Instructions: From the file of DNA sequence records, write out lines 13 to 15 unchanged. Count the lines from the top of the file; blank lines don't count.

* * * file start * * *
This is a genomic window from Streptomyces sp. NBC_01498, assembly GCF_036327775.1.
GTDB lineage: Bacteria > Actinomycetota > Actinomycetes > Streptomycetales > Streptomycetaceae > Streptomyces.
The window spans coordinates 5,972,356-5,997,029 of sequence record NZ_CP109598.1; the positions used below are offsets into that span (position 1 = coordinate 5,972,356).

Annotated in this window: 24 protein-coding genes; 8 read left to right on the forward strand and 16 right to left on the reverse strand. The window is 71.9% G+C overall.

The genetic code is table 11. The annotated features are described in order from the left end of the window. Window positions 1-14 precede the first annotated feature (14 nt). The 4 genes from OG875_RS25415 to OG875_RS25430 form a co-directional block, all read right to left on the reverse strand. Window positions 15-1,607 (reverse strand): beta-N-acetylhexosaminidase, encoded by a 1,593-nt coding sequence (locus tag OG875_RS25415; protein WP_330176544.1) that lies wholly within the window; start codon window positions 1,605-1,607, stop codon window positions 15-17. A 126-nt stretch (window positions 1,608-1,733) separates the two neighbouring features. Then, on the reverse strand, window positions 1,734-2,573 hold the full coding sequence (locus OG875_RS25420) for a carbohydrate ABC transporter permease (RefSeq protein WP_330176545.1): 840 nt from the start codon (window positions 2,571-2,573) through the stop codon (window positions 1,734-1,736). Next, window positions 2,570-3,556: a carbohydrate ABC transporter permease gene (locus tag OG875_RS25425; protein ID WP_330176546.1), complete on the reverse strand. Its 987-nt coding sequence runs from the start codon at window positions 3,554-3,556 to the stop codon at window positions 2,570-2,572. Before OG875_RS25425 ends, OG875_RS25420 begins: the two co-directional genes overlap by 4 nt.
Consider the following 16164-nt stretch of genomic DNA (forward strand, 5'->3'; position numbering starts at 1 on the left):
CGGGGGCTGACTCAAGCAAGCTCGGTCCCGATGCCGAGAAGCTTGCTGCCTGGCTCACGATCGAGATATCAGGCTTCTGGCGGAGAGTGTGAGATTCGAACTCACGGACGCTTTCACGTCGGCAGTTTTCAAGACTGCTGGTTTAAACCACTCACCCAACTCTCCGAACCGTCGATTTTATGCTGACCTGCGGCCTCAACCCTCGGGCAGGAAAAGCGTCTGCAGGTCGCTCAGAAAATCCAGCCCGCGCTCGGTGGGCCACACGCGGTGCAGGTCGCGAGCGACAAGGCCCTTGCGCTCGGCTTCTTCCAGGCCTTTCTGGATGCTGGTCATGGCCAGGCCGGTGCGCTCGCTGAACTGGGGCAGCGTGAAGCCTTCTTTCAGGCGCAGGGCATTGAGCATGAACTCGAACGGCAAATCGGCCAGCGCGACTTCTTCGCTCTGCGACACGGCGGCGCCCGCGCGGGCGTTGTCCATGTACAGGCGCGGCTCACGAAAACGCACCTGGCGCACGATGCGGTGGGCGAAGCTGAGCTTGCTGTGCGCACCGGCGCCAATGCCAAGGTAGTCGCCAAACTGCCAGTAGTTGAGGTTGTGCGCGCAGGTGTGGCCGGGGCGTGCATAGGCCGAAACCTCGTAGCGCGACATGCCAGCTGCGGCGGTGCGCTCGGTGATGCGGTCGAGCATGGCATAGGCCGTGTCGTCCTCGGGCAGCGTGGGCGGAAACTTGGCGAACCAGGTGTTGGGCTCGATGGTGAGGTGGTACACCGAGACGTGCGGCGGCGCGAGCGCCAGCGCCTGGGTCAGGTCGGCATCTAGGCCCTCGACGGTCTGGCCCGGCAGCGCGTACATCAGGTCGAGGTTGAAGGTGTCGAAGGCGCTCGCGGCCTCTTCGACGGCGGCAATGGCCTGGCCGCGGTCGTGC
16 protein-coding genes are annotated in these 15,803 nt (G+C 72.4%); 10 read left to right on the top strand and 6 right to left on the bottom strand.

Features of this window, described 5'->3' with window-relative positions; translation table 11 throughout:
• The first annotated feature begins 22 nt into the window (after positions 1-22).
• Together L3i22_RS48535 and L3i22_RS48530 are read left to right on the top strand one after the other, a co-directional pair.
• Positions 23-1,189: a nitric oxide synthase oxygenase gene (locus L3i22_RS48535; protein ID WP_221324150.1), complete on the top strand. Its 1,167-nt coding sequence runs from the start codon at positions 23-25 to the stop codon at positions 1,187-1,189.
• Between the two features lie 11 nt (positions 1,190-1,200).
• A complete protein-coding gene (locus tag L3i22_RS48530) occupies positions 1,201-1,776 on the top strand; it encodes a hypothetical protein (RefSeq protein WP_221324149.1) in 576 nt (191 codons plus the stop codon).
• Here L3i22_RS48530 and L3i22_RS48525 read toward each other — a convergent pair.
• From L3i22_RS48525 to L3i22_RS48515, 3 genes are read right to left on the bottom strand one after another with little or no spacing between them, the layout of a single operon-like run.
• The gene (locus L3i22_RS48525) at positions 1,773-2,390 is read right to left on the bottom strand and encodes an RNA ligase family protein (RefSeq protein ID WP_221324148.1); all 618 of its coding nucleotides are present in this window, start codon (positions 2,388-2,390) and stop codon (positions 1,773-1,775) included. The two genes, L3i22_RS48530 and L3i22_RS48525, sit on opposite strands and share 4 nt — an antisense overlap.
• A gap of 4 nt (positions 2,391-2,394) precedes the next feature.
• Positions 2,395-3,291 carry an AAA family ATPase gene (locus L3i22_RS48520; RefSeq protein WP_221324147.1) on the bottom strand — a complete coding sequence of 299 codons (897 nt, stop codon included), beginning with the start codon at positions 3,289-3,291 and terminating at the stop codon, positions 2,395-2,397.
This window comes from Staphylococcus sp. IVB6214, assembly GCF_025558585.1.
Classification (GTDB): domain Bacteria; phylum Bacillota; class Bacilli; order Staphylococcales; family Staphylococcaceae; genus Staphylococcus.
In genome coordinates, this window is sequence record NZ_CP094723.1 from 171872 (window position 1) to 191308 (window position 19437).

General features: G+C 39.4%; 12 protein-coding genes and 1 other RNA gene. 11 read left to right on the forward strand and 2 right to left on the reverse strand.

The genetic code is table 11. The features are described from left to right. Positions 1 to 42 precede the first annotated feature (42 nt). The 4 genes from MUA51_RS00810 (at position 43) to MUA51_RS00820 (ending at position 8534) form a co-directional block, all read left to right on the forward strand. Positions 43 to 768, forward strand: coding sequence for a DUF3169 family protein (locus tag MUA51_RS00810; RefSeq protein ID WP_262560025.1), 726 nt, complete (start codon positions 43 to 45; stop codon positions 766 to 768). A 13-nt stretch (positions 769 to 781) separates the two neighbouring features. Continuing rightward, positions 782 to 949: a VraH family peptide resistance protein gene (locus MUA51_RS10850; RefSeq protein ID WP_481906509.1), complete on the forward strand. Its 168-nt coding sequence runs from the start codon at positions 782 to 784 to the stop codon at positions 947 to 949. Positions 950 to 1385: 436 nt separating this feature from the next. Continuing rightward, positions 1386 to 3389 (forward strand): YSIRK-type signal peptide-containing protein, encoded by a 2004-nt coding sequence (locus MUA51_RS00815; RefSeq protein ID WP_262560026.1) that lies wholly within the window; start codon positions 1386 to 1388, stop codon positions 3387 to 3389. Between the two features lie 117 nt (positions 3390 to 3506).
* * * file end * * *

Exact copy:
• Between the two features lie 11 nt (positions 1,190-1,200).
• A complete protein-coding gene (locus tag L3i22_RS48530) occupies positions 1,201-1,776 on the top strand; it encodes a hypothetical protein (RefSeq protein WP_221324149.1) in 576 nt (191 codons plus the stop codon).
• Here L3i22_RS48530 and L3i22_RS48525 read toward each other — a convergent pair.